In a short story by Jorge Luis Borges, a European woman asks a pro­fessor from Bogotá what it means to be Colombian. The man hesi­tates before replying, “I don’t know. It is an act of faith.” Colombia is like that. Nothing is as expected. Magical realism, celebrated as Colombia’s gift to Latin American literature, is within the country simply journalism. Gabriel García Márquez wrote of what he saw. He was an observer, a practicing journalist for most of his life, who just happened to live in a land where heaven and earth converge on a regular basis to reveal glimpses of the divine.
 
Only in Colombia can a traveler wash ashore in a coastal desert, follow waterways through wetlands as wide as the sky, ascend narrow tracks through dense tropical forests, and reach in a week Andean valleys as gently verdant as the softest temperate landscapes of the Old World. No place in Colombia is more than a day removed from every natural habitat to be found on earth. Cities as cultured as any in the Americas were for most of their history linked one to another by trails traveled only by mules. Over time, the wild and impos­sible geography found its perfect coefficient in the topography of the Colombian spirit: restive, potent, at times placid and calm, in moments tortured and twisted, like a mountain that shakes, crum­bles, and slips to the sea. Magic becomes the antidote to fear and uncertainty. Reality comes into focus through the reassuring lens of the phantasmagoric. A god that has given so much to a nation, as Colombians never fail to acknowledge, always gets his piece on the back end.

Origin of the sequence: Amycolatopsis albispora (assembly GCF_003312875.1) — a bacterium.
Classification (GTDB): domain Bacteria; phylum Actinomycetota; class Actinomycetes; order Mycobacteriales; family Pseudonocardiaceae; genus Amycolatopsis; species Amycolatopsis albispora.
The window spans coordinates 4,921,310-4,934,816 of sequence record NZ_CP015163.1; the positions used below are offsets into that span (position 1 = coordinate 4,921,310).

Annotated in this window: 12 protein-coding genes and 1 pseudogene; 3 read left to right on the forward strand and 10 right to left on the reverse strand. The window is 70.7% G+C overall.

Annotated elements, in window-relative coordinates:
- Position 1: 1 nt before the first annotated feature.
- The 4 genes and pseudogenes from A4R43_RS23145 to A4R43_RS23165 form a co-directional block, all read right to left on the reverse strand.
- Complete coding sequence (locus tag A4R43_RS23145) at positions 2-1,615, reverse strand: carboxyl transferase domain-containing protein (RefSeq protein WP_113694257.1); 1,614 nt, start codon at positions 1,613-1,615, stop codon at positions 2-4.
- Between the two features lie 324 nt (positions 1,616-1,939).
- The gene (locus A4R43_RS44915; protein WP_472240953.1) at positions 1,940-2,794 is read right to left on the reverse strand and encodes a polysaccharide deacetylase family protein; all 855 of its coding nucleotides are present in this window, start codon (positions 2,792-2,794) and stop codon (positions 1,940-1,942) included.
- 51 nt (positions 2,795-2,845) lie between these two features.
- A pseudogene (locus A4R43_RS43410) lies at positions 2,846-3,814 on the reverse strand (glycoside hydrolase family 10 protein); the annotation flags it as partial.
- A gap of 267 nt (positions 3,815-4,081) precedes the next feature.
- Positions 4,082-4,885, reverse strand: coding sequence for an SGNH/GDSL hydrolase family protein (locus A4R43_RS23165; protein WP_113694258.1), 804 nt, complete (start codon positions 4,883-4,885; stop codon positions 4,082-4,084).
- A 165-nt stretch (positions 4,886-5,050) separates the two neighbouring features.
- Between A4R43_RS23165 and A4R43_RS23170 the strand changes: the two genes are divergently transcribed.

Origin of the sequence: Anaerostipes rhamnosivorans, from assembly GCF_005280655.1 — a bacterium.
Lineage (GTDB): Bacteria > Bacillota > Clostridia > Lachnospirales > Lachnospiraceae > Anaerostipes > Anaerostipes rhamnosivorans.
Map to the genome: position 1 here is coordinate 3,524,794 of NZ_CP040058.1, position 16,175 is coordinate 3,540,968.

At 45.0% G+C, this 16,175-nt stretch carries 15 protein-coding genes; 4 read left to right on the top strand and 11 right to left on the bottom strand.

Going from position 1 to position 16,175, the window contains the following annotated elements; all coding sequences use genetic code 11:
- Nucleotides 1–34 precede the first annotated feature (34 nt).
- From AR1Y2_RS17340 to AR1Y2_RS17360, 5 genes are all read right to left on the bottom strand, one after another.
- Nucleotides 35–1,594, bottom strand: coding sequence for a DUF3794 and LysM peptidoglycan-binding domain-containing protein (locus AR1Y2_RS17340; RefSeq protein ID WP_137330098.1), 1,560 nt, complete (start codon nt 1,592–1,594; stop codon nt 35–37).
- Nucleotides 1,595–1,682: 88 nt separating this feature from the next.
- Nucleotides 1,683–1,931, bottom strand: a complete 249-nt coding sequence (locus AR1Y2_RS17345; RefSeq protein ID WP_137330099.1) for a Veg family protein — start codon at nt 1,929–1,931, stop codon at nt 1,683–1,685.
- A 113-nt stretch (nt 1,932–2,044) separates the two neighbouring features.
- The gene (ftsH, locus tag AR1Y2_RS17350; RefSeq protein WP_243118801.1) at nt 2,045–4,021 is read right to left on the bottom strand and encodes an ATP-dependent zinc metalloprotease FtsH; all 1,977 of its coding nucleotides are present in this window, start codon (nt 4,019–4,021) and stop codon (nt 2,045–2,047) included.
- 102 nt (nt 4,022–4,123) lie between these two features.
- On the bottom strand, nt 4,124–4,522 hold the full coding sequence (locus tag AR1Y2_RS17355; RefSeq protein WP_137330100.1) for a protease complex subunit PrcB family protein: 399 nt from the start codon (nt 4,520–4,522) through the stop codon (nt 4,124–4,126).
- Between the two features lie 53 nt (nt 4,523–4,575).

Certainly there was some kind of magic at work in the genesis of this new book, which celebrates the Río Magdalena, Colombia’s river of life. In 2014, I was invited to Bogotá by Héctor Rincón and Ana Cano, both acclaimed journalists from Medellín, to help pro-mote the Amazon volume of their series Savia Botánica. With the backing of Grupo Argos, one of Colombia’s most prominent corporate citizens, they had assembled teams of botanists, photographers, and journalists to survey the five major regions of Colombia with the goal of producing an elegant illustrated book on each—the Llanos, Amazonas, Chocó, the Caribbean coast, and the Andean Cordilleras. These Savia Botánica volumes were not to be sold, but gifted as complete sets to every library in the country, all with the goal of sending a message to a new generation of young Colombians that theirs was not a land of violence and drugs, but rather a place of unparalleled natural wealth and beauty, home to, among many wonders, more species of birds than any other country in the world.